Data-driven approaches for budget allocation
Building an effective marketing mix is all about leveraging the right data. However, the catch is: which data you can rely on in your budget decisions?
This challenge is not new, however, marketers still don’t have the perfect solution… Or do we? Wait till the end of this article to find out!
Let’s break down the current solutions for data-driven budget allocation, their challenges, and a cutting-edge solution that’s just hit the market.
Google Analytics, a classic tool for budget decisions, helps identify top-performing channels and campaigns. By comparing channels, marketers can see where to allocate more budget based on ROI. Yet, by 2024, the basic analytics approach has more challenges than benefits.
Challenges of traditional marketing analytics:
- GDPR and cookie consent;
- Tracking restrictions like ITP in Safari, iOS 17, Private mode etc.
As a result, traditional analytics tools undervalue top-of-funnel marketing activities.
With current limitations in tracking the entire customer journey, single and multi-touch attribution tools have difficulties accurately assessing the sales impact of early engagement activities like Paid Social, Display, or Video. This often leads to performance reports showing a skewed view, with more conversions attributed to closing campaigns such as retargeting or brand-focused efforts.
Attribution Modeling allows more flexibility in terms of credit distribution. But, even the best models can’t always show the real revenue impact of campaigns like Paid Social or Video.
This is because:
a) It’s hard to connect the final sale to all marketing steps. No matter how data-driven your model is, it’s still not immune to ITP with its first-party cookie depreciation or to cross-device.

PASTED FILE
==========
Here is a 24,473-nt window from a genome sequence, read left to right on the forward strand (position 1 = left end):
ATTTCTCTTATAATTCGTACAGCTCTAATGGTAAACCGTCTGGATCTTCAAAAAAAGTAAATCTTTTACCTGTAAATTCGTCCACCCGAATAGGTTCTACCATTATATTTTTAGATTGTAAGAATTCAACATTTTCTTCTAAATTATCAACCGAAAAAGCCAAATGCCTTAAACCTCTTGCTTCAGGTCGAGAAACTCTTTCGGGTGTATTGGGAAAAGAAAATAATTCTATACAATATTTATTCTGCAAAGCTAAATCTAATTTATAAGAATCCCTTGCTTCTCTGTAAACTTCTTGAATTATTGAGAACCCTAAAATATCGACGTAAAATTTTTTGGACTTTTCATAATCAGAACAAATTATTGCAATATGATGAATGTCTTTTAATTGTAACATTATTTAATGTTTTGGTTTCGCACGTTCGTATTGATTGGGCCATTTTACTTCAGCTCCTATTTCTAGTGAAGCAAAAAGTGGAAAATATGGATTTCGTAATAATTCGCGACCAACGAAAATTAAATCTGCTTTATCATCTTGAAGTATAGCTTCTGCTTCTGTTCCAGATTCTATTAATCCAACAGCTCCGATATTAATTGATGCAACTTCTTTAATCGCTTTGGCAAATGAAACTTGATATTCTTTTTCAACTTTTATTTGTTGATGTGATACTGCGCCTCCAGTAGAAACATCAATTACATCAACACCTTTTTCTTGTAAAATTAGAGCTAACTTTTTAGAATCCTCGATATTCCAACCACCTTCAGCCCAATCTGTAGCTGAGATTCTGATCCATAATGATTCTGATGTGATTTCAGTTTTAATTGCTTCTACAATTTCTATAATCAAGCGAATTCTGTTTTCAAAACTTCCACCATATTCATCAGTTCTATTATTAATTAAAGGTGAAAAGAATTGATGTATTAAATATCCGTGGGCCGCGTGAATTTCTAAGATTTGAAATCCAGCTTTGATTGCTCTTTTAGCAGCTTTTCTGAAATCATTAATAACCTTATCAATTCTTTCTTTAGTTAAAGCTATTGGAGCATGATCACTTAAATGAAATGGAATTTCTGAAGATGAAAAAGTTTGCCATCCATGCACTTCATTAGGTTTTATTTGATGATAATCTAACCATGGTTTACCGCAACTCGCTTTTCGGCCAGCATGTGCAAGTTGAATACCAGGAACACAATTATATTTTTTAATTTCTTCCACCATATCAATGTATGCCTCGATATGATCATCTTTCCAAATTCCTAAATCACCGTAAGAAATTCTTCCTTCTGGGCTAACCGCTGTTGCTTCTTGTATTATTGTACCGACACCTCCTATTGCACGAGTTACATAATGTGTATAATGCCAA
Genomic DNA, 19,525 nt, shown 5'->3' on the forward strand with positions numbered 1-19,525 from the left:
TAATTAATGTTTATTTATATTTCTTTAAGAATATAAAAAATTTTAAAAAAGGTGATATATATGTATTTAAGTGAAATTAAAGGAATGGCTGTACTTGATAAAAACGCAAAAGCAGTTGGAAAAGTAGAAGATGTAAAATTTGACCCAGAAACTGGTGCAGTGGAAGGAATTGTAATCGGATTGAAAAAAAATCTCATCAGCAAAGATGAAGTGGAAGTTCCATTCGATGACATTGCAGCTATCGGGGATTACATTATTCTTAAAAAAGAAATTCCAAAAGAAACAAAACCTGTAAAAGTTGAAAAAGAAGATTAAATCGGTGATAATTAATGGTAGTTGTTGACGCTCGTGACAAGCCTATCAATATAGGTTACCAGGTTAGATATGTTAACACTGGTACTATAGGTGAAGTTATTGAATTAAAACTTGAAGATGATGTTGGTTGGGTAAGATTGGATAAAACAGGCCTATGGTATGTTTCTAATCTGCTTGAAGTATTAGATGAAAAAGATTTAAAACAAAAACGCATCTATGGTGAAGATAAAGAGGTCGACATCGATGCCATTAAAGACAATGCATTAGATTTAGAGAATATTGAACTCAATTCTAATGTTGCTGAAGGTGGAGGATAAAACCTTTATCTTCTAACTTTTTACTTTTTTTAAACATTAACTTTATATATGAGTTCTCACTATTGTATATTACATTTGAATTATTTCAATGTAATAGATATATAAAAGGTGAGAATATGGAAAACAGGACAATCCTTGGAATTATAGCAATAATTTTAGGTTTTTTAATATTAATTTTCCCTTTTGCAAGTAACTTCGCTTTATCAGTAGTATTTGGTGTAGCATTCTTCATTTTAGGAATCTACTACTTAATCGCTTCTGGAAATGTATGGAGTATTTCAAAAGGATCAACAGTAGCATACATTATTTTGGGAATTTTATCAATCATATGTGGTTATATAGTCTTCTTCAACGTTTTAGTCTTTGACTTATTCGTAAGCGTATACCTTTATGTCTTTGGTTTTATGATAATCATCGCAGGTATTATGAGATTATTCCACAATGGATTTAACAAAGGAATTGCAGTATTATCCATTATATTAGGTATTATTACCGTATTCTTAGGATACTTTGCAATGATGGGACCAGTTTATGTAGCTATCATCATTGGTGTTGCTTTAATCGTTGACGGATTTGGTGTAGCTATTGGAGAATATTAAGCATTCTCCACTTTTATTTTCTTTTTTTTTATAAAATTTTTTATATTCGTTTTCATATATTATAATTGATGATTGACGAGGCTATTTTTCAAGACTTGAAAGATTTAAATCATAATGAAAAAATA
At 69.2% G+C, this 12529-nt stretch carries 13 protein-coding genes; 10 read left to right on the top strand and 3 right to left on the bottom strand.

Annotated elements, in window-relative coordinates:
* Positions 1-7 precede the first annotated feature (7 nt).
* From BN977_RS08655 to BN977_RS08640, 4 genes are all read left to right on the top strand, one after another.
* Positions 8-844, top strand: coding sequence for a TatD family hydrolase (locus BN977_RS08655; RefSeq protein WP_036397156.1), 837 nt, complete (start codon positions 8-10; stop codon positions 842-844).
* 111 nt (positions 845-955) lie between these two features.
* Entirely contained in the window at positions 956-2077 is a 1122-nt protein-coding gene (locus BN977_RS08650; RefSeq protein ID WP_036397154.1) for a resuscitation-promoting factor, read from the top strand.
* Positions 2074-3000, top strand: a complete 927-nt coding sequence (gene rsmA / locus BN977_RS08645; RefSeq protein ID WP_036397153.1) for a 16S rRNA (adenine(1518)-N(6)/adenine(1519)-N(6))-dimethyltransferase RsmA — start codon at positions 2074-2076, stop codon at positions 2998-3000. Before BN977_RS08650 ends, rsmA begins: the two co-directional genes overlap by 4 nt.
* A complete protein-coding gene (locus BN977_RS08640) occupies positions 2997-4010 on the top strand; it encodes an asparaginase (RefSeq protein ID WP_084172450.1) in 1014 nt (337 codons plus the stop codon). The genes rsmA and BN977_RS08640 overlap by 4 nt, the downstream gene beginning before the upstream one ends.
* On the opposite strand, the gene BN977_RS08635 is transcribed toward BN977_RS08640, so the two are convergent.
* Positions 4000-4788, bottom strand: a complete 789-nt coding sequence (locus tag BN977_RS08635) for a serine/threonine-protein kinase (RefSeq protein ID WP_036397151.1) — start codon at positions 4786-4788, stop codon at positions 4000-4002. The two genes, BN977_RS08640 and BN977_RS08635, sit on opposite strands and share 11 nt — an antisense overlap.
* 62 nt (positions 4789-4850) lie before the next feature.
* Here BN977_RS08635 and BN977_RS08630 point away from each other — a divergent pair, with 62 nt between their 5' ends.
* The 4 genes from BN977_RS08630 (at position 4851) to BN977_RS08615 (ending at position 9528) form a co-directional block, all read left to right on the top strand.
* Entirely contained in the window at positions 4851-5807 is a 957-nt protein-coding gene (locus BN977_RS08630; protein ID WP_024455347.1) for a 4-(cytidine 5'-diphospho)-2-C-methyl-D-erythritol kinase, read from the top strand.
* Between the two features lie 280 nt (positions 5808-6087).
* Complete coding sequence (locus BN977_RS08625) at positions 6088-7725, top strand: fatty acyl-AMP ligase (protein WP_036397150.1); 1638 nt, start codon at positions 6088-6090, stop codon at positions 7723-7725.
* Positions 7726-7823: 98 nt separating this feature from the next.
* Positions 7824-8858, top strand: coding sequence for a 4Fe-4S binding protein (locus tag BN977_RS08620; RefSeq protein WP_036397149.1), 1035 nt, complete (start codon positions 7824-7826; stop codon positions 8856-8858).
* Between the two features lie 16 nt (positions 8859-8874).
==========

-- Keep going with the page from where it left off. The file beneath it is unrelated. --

b) These models often depend on guesses rather than solid facts. Like the U-shape model, it’s more an educated guess than a proven fact.
Read our article on what’s wrong with multi-touch to learn more.
With these challenges, marketers are now looking at other methods like MMM and Predictive Analytics for better budget decisions. So let’s take a closer look at those:
The concept of Marketing Mix Modeling isn’t new—it dates back to 1950. Designed for a broad, holistic evaluation of different marketing channels, MMM’s primary use has been to analyze large amounts of historical data (1-2 years) and allocate budgets to the most revenue-effective channels.
It’s been particularly useful for companies with substantial media budgets in traditional channels like TV, Radio, and print. For instance, MMM can assess the effectiveness of a TV ad campaign by considering ad spend, timing, and external influences.
Traditional MMM has its flaws:
- Time: MMM typically requires several months to multiple years of data for comprehensive analysis.
- Cost: Costs range from £7,000 to £35,000 for mid-sized businesses and start at £85,000 for larger enterprises.
But since then a lot of changed and now more and more modern versions of MMM are emerging. Companies like SegmentStream, Pecan AI, etc aim to perfect Mix Modelling with AI to allow flexibility and real-time insights.
Predictive Analytics, like modern MMM, uses past data to make forecasts. However, it often zeroes in on individual customer behaviour, predicting a range of future outcomes.
Tools such as SegmentStream’s AI Budget Recommendations blend MMM with Predictive Analytics. This Budget Allocation Module employs Machine Learning to provide specific weekly budget suggestions for each campaign, along with predicted revenue increases.
In this guide, we explored various data-driven approaches for marketing budget allocation.
- Cookie-based analytics tools like Google Analytics are facing increasing challenges.
- Attribution Modeling offers flexibility but struggles with tracking restrictions and inherent bias.
- Marketing Mix Modeling (MMM) provides a holistic view but can be time-consuming and costly.
- Modern MMM tools and Predictive Analytics, like SegmentStream’s AI Budget Recommendations, offer more advanced, real-time solutions, blending historical data analysis with machine learning for precise measurement and effective budget allocation.
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